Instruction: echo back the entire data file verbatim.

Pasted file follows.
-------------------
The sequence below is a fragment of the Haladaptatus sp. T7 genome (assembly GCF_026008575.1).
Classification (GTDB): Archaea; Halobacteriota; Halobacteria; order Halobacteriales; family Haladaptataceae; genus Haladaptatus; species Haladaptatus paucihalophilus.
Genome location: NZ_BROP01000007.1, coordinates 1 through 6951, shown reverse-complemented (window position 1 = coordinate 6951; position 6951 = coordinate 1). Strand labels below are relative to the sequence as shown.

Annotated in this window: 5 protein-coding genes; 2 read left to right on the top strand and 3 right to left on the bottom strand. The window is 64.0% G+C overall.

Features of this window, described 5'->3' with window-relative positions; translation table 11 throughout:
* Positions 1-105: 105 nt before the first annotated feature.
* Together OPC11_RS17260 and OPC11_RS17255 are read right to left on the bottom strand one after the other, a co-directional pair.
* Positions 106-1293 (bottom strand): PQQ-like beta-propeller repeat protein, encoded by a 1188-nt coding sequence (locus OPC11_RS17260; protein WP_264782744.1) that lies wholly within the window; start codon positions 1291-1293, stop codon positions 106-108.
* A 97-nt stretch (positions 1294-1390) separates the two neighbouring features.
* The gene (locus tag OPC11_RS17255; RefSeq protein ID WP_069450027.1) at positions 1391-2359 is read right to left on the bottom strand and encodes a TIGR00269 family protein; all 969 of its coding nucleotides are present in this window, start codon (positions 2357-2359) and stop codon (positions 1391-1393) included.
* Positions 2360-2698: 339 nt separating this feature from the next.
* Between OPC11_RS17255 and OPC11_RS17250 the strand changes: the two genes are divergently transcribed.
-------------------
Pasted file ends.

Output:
The sequence below is a fragment of the Haladaptatus sp. T7 genome (assembly GCF_026008575.1).
Classification (GTDB): Archaea; Halobacteriota; Halobacteria; order Halobacteriales; family Haladaptataceae; genus Haladaptatus; species Haladaptatus paucihalophilus.
Genome location: NZ_BROP01000007.1, coordinates 1 through 6951, shown reverse-complemented (window position 1 = coordinate 6951; position 6951 = coordinate 1). Strand labels below are relative to the sequence as shown.

Annotated in this window: 5 protein-coding genes; 2 read left to right on the top strand and 3 right to left on the bottom strand. The window is 64.0% G+C overall.

Features of this window, described 5'->3' with window-relative positions; translation table 11 throughout:
* Positions 1-105: 105 nt before the first annotated feature.
* Together OPC11_RS17260 and OPC11_RS17255 are read right to left on the bottom strand one after the other, a co-directional pair.
* Positions 106-1293 (bottom strand): PQQ-like beta-propeller repeat protein, encoded by a 1188-nt coding sequence (locus OPC11_RS17260; protein WP_264782744.1) that lies wholly within the window; start codon positions 1291-1293, stop codon positions 106-108.
* A 97-nt stretch (positions 1294-1390) separates the two neighbouring features.
* The gene (locus tag OPC11_RS17255; RefSeq protein ID WP_069450027.1) at positions 1391-2359 is read right to left on the bottom strand and encodes a TIGR00269 family protein; all 969 of its coding nucleotides are present in this window, start codon (positions 2357-2359) and stop codon (positions 1391-1393) included.
* Positions 2360-2698: 339 nt separating this feature from the next.
* Between OPC11_RS17255 and OPC11_RS17250 the strand changes: the two genes are divergently transcribed.